So where do all these men go when they can't find work in Mexico?   Right on over to the good ol' United States!  That's right, the same men who can't land jobs in Mexican maquilidoras because they are lazy, violent drunks and perverts are embraced by this president who compares them to native born American Citizens as "hard working, strong family values".   Yes, our president, during the debates, using the typical American as a measure of comparison, claimed that uneducated, illiterate, violent, drunken perverts and bums were "hard working with strong family values".

Another poster to this thread mentioned this alleged strong work ethic.  During Hurricane's Ivan's sojourn in the Caribbean, for some stupid reason my family chose to take a cruise which was rerouted so that one of our stops was in Belize.    We were pleased by the excellent work of those who we came in contact with while there.   The next day we went to some port along the eastern Mexican shoreline that was obviously built to accommodate the cruise industry.   We rented a poorly maintained golf cart and wandered south of the nearest fishing village.  The "roads" literally were ankle deep in refuse and garbage, mostly beer bottles and food packaging, but also dirty diapers and God only knows what else.  There were quite a number of "homes", dilapidated and would definitely be condemned in every jurisdiction of America, yet many had bright shiny cars or trucks parked in the "yard", while nude children played with a dead chicken next to the collapsed porch that was littered in empty beer cans and bottles.

While passing through on the non-tourist side, we came across another couple from our ship who had stopped to assist some Mexicans who had their car buried to the frame in sand.  Apparently the owner of the car decided that once the car was stuck that the best thing to do would be to spin the tires so until one could see daylight under the drive wheels, transforming what should have been a push and shove into an excavation project.  Even though we were paying by the hour for a vehicle, we spent a good half hour on our bellies digging sand out from all around the car, our wives were retrieving material (other than the wet leaves the Mexicans wanted to use) to provide suitable traction once the car's frame was cleared of the sand.  Beyond getting the wet leaves, the three Mexican men and the one Mexican woman just stood around impatiently waiting for us Gringos to rescue their car.  When the time to try to drive the car came, the woman took her place behind the wheel, the other gringo and I positioned ourselves to lift and push from the front, and one of the Mexican men rested his left hand on the fender of the car.   Due to our work and effort, the car was back on the "road" again and the four packed themselves into the car and drove off without a single "gracias" or "thank you".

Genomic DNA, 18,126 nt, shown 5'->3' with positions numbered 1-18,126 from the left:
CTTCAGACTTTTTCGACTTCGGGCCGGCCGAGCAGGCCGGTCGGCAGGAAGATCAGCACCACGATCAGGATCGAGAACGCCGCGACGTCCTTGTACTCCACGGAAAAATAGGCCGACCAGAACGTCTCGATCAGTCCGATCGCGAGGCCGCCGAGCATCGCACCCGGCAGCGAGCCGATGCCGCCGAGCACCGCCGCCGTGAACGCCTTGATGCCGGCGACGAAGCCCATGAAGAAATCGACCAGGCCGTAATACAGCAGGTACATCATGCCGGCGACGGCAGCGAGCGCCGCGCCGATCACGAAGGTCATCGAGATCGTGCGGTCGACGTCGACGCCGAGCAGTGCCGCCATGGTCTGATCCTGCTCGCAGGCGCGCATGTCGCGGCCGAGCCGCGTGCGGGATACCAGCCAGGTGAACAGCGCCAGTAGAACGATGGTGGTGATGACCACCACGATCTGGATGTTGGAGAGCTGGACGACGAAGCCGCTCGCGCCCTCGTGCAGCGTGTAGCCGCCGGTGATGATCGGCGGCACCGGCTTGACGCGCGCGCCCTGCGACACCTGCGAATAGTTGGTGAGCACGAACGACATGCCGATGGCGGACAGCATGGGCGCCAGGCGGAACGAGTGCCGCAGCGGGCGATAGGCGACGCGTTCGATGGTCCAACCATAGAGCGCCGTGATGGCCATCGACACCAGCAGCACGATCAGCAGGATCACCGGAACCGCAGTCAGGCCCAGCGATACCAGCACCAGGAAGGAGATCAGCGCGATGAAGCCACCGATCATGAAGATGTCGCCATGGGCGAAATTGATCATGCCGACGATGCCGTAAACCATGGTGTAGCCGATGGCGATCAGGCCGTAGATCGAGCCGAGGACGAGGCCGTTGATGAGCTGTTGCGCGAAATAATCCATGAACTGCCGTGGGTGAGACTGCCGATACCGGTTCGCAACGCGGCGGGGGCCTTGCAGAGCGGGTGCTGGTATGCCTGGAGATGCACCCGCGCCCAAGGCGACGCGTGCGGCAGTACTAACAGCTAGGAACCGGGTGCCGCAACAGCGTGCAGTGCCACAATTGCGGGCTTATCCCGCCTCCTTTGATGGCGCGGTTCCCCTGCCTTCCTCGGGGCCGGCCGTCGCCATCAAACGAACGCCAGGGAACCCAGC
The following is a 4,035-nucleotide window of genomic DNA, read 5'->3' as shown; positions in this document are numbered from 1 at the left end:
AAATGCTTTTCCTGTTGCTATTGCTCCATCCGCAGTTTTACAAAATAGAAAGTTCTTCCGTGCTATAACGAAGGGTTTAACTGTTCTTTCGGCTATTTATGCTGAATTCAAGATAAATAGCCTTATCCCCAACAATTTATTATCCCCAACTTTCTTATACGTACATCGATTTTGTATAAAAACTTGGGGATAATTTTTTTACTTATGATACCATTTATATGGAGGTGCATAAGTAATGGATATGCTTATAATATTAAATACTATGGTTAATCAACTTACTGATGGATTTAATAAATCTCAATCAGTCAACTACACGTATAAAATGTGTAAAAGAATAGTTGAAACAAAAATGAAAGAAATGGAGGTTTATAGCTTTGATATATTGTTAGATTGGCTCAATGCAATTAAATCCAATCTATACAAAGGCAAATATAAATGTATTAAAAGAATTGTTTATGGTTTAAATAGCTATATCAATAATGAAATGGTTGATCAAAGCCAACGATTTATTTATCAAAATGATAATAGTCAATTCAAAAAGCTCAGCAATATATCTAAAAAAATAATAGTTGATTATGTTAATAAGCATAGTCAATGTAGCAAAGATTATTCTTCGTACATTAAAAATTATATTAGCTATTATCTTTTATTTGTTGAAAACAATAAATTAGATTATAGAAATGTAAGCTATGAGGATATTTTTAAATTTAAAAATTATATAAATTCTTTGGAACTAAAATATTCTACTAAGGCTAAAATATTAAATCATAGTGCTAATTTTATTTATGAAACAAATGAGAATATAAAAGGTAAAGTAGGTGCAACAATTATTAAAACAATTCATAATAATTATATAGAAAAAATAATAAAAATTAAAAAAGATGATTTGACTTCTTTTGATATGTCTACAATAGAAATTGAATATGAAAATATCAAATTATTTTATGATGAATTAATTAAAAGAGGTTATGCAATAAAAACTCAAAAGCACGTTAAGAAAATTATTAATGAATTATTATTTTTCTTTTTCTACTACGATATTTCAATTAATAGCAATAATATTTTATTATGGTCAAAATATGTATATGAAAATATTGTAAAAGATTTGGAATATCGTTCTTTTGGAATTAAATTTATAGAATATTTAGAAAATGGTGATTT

Our cruise ship, the fourth largest in the Caribbean, docked the following day in Cozumel - the mother of all tourist traps.   Our ship came in shortly after day break, and we tied off next to this ship that seemed to be an order of magnitude larger than ours.  Basically, between our two ships, we added six to seven thousand people to the population.   The cabbies were patiently waiting in a queue literally miles long to hustle us from the ships to the town.   We arrived at Plaza del Sol by nine o'clock.  NONE of the shops were open.   We asked one of the street hustlers when the shops would be opened and we were told that their hours of operation generally were from eleven or so till four that afternoon.   Five hours.   Could you imagine any retail shop, other than a Korean owned/operated donut shop only open for five hours?   We were also informed that the best deals were made the last hour before closing.   So basically we only had one hour to shop in a town that has no industry other than tourism. BTW? The ships left after sunset so the hours were not because of the ship schedules.
 

My experience with the Mexican people in their own homeland removes any question as to why Mexico will always be a failure as a nation and an impediment to prosperity and integrity.  The people I ran across were lazy drunken ingrates - and those are the people whose jobs are to cater to tourists with fat wallets and low purchasing discretion.

31 posted on 12/12/2004 9:05:30 AM PST by Reuben Hick
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To: HuntsvilleTxVeteran
I'd agree wholeheartedly with your assesment. I have no problem whatsoever with Mexican folks in general. They are mostly God-fearing, hard-working people trying to better themselves and their families. Mexico, if freed from the Kleptocracy that rules it, could become a serious powerhouse. They have abundant natural resources, and a people who are quite capable of making their own country better than it is.